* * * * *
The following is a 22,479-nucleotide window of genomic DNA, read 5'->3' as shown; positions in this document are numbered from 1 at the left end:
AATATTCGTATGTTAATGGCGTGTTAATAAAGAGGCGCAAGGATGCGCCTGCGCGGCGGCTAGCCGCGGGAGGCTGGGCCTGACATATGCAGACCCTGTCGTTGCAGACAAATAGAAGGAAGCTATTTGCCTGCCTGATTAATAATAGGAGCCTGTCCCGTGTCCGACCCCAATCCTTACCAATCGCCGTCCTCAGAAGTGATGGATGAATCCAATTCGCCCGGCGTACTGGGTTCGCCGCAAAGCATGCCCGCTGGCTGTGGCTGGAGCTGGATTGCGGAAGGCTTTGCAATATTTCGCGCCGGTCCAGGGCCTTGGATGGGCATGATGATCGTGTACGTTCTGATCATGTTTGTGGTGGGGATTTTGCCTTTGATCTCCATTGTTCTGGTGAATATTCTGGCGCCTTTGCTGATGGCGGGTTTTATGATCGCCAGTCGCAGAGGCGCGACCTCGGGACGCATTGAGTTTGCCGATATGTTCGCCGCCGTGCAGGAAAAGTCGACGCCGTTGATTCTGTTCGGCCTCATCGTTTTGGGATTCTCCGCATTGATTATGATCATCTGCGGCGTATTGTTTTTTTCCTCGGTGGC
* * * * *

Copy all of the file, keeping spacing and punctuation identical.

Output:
The following is a 22,479-nucleotide window of genomic DNA, read 5'->3' as shown; positions in this document are numbered from 1 at the left end:
AATATTCGTATGTTAATGGCGTGTTAATAAAGAGGCGCAAGGATGCGCCTGCGCGGCGGCTAGCCGCGGGAGGCTGGGCCTGACATATGCAGACCCTGTCGTTGCAGACAAATAGAAGGAAGCTATTTGCCTGCCTGATTAATAATAGGAGCCTGTCCCGTGTCCGACCCCAATCCTTACCAATCGCCGTCCTCAGAAGTGATGGATGAATCCAATTCGCCCGGCGTACTGGGTTCGCCGCAAAGCATGCCCGCTGGCTGTGGCTGGAGCTGGATTGCGGAAGGCTTTGCAATATTTCGCGCCGGTCCAGGGCCTTGGATGGGCATGATGATCGTGTACGTTCTGATCATGTTTGTGGTGGGGATTTTGCCTTTGATCTCCATTGTTCTGGTGAATATTCTGGCGCCTTTGCTGATGGCGGGTTTTATGATCGCCAGTCGCAGAGGCGCGACCTCGGGACGCATTGAGTTTGCCGATATGTTCGCCGCCGTGCAGGAAAAGTCGACGCCGTTGATTCTGTTCGGCCTCATCGTTTTGGGATTCTCCGCATTGATTATGATCATCTGCGGCGTATTGTTTTTTTCCTCGGTGGC